Despite my comments opposing the claimed "negative" impact of certain of Lincoln's policies above, I do think the tone of this entry needs work. Adjectives abound such as "remarkable" and "brilliant" which seem both needless and, potentially, a problem in terms of our Neutrality policy. However much we may admire Lincoln, better to let the facts speak for themselves. Also, it might be noted somewhere that Lincoln's political opponents saw him as a backwoods buffoon who could not resist quoting from "Joe Miller's Jests" -- this would be relevant and perhaps useful in setting him in his context, rather than enshrined as a "great man" who could do no wrong. Russell Potter 20:46, 6 May 2007 (CDT)

Not to contradict you, Russell--you might be right in this case (I won't take a position). But as a general point, unless there are many familiar with Lincoln who disagree with certain epithets, then they are not in conflict with Neutrality Policy. It isn't biased in itself to say, for example, that Shakespeare is regarded as one of the most brilliant writers in English language: that's a fact. --Larry Sanger 22:59, 6 May 2007 (CDT)

I want to play devil's advocate for a minute and what if by some incredible chance it's discovered that Bill Shakes wasn't the original author of a few of his works? Then that would be contentious; and it would be foolish to say that he was brilliant. Is, for the sake of the context, brilliant a subjective term? --Robert W King 13:19, 7 May 2007 (CDT)

Agreed! I'm an enormous admirer of Lincoln, but I do feel a bit put upon as a reader when the frosting of adjectives outweighs the cake of achievements. You're right, though, it's not a neutrality issue, more a style issue; a little "regarded as" would do the trick. Russell Potter 23:03, 6 May 2007 (CDT)

the article's language reflects the consensus of experts, who have a very high admiration indeed of Lincoln, especially his use of politics, morality and language. CZ needs to let readers know that. Note the article explictly says Lincoln was wrong or mistaken about several major issues, again reflecting the consensus of scholars. Richard Jensen 00:36, 8 May 2007 (CDT)


I think an article about Lincoln may need an image of him. However, there are way too many portraits of Lincoln. Some editor/experts please help to choose the best one to represent him. Yi Zhe Wu 19:25, 19 May 2007 (CDT)

I suggest the following image which has been made available for fair use with credit line to the Chicago Historical Society.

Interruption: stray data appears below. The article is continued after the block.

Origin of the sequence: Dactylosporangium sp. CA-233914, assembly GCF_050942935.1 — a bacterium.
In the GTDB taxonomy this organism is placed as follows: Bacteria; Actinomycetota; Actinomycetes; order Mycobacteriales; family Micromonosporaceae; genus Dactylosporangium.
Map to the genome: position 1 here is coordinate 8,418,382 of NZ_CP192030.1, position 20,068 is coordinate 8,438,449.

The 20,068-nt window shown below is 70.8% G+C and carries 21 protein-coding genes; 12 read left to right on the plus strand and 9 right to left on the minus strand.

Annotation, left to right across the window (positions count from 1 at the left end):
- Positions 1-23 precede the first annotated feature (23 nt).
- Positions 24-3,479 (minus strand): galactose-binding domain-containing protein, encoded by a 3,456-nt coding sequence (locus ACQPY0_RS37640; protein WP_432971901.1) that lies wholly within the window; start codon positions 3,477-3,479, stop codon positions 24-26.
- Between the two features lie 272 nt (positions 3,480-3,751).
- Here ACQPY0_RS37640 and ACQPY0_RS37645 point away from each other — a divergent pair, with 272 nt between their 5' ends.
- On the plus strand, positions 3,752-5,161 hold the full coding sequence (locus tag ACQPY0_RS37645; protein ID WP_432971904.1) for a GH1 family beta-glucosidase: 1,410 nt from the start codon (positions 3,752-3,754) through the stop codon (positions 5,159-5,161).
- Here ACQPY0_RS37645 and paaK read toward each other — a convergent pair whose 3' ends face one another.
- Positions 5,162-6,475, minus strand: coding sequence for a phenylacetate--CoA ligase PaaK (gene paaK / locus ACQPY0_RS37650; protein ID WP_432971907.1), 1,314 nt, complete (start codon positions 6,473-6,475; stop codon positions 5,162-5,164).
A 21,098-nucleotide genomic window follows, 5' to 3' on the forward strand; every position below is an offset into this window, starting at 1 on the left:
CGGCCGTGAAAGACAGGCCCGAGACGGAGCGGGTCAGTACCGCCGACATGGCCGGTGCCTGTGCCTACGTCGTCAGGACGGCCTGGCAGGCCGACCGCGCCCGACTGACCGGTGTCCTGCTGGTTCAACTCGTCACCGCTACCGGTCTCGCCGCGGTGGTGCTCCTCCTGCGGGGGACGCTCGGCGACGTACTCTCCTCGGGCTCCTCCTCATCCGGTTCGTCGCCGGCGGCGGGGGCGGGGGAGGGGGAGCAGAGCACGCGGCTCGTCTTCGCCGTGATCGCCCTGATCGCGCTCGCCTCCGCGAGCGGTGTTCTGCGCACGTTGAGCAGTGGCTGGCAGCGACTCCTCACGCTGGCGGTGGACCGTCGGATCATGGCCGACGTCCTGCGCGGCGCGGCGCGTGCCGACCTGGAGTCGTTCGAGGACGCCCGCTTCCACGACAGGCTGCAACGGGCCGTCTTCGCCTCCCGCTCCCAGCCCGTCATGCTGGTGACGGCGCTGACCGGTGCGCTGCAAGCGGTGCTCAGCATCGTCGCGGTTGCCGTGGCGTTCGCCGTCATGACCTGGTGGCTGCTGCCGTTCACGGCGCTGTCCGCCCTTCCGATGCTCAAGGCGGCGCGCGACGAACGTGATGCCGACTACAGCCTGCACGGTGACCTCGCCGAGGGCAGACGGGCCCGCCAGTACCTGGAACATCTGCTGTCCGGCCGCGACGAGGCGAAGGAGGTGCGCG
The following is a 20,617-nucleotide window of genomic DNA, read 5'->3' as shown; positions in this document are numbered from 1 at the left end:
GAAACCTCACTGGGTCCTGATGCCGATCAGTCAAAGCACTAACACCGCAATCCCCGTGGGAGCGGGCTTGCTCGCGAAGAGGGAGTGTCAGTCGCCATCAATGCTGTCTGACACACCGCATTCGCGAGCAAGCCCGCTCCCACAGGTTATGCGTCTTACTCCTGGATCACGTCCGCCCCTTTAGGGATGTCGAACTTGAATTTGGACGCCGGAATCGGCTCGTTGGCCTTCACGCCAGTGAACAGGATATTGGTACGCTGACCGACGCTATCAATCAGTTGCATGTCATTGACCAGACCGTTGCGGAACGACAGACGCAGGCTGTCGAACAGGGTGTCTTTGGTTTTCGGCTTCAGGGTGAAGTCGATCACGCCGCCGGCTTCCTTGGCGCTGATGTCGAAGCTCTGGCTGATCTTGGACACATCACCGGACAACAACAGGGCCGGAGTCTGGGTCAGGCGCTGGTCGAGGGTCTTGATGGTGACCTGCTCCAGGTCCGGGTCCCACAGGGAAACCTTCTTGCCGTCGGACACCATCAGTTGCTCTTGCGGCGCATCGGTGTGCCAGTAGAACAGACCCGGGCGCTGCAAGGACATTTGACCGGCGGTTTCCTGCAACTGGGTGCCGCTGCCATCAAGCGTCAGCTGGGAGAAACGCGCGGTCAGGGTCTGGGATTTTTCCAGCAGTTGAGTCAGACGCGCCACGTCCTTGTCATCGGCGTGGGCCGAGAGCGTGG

Photograph of Abraham Lincoln taken in Chicago by William Shaw 188 Clark St. in 1859.
Chicago Daily News negatives collection, DN007087. Courtesy of the Chicago Historical Society.
I was never particularly happy with the photograph so I took it into to see if I could improve upon it; I added a gradient transparent adjustment layer and adjusted the contrast. Any comments? --Robert W King 22:55, 22 October 2007 (CDT)

Russell Potter 10:25, 20 May 2007 (CDT)

Hearing no objection, I'll move this into the main article. Russell Potter 21:11, 21 May 2007 (CDT)

Good picture, I think it is in public domain since it must have been taken when Lincoln was alive, which is long before 1923, copyright expired. Yi Zhe Wu 21:30, 21 May 2007 (CDT)
It's likely that the original would be PD, but since the digital image is (presumably) a copy made by the Chicago Historical Society, the digital embodiment is being used under their fair use guidelines, just to be safe. Russell Potter 21:33, 21 May 2007 (CDT)
Okay, another doubt I have is about the CZ policy that fair use pictures should only be used when free ones aren't available. I don't know if official U.S. white house pic would be better or not. What's your opinion? Yi Zhe Wu 21:35, 21 May 2007 (CDT)
I'll have to double check, but I don't think that CZ policy is not to use a better image available under a fairly clear grant of fair use, or with permission, over PD image that is of less value. I prefer this one, myself. Russell Potter 21:44, 21 May 2007 (CDT)
CZ should stick to the policy that all pictures pre 1923 are public domain. that is the law and we might as well use it as policy. Hypothetical speculation that some day the law will change is irrelevant. At present digitizng a pre-1923 image does NOT confer copyright status in any court anywhere and no one pretends otherwise. Richard Jensen 01:26, 22 May 2007 (CDT)

Shaw photo

absent any requirement by CZ lawyers the article should not be making any legal claims. We did NOT seek or get any permission from Chicago Hist Society--(of which I am a life member). Richard Jensen 01:40, 22 May 2007 (CDT)

Richard, I understand your concerns here - but as the image's upload history shows, I'm just plugging in boilerplate language that CHS suggests as a credit line for any of their images -- "courtesy of" does not imply that we sought or received permission of any kind, I hope. I am absolutely in agreement with you that this image *ought* to be entirely in the public domain, but I'm not so sure that this means it is -- or that just ignoring the CHS's request for a credit line will somehow protect us. Since you're a life member, maybe you can persuade them to change their outlook on this  :-> Russell Potter 09:08, 22 May 2007 (CDT)
Doesn't "courtesy of" imply the provision of something and not the endorsement or credit of the item in question? If someone takes a picture of a statue and provides it to me, wouldn't it be "courtesy of" that individual?--Robert W King 13:14, 22 May 2007 (CDT)
The hangup I have is "protect us" -- that is the concern of CZ lawyers not CZ editors and we should stay out ofthe legal domain. Richard Jensen 23:40, 22 May 2007 (CDT)

Lincoln Photo Adjustment

See the picture I added here; do you think this is a better photo? If so, the licensing information needs to be adjusted. --Robert W King 22:56, 22 October 2007 (CDT)